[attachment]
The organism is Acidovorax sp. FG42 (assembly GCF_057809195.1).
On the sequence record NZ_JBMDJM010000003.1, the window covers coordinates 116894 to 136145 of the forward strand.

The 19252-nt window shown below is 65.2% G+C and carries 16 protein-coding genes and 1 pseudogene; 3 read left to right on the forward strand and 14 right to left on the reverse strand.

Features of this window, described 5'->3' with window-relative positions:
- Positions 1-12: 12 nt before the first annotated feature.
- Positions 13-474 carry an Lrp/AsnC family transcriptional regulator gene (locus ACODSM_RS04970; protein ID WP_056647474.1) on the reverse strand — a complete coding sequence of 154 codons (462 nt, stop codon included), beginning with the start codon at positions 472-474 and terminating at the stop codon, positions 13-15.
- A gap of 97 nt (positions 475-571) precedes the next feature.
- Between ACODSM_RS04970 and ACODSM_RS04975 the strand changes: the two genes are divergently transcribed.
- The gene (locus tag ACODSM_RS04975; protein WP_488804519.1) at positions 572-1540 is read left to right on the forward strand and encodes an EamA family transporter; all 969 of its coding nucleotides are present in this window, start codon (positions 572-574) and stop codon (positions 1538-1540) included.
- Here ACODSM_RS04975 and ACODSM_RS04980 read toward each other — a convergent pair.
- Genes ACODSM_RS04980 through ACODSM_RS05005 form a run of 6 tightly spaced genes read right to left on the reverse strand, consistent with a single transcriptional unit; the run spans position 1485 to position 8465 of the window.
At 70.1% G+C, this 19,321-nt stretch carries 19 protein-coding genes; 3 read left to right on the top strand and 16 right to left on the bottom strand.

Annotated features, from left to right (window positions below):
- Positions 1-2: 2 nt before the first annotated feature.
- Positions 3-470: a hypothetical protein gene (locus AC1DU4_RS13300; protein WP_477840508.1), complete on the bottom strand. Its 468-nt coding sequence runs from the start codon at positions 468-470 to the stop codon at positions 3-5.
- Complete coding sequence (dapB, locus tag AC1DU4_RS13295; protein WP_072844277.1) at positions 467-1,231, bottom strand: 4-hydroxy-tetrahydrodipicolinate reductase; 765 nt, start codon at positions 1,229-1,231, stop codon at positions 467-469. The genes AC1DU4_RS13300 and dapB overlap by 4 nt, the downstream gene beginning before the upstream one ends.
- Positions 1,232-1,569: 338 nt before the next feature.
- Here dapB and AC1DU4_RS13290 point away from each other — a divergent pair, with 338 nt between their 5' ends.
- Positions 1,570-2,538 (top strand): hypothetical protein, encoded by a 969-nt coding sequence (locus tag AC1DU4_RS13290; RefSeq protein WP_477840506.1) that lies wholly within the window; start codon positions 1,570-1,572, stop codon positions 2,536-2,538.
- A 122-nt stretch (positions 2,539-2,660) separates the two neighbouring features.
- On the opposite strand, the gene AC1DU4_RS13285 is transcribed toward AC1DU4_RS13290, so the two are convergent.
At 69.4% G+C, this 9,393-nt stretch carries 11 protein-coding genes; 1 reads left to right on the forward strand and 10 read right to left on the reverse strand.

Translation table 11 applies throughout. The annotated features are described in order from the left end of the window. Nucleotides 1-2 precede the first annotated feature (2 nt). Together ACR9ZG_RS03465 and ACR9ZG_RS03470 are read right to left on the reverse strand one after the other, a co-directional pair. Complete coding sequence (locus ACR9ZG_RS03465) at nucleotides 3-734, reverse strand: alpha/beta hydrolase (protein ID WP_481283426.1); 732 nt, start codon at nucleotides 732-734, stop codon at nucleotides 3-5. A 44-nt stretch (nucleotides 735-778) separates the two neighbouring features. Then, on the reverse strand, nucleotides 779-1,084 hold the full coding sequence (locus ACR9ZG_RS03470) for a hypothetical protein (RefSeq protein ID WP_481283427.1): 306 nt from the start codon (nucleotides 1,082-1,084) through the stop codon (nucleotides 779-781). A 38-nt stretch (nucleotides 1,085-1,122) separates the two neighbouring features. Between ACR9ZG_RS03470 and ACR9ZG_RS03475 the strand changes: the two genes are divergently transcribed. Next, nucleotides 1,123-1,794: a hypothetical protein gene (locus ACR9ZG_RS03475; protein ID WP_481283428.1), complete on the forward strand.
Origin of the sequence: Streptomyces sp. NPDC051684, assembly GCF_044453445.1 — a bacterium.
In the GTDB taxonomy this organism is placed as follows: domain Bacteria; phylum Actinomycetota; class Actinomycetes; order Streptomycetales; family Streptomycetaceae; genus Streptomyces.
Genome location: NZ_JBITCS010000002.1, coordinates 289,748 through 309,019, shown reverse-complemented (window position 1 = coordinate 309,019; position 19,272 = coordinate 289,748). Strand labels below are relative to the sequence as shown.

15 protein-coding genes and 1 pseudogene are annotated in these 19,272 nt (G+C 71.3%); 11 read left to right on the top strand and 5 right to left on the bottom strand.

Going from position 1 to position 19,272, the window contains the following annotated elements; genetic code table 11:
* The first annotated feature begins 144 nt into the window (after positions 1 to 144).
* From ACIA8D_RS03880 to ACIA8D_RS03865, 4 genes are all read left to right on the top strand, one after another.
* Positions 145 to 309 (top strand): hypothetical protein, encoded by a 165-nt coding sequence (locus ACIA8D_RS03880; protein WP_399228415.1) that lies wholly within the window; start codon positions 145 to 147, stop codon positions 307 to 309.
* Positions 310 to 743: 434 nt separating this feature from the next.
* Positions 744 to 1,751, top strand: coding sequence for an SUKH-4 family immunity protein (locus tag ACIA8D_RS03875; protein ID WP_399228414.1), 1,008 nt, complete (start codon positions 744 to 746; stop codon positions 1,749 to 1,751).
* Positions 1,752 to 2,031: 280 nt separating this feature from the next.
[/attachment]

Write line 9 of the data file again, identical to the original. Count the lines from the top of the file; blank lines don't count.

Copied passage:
- The gene (locus tag ACODSM_RS04975; protein WP_488804519.1) at positions 572-1540 is read left to right on the forward strand and encodes an EamA family transporter; all 969 of its coding nucleotides are present in this window, start codon (positions 572-574) and stop codon (positions 1538-1540) included.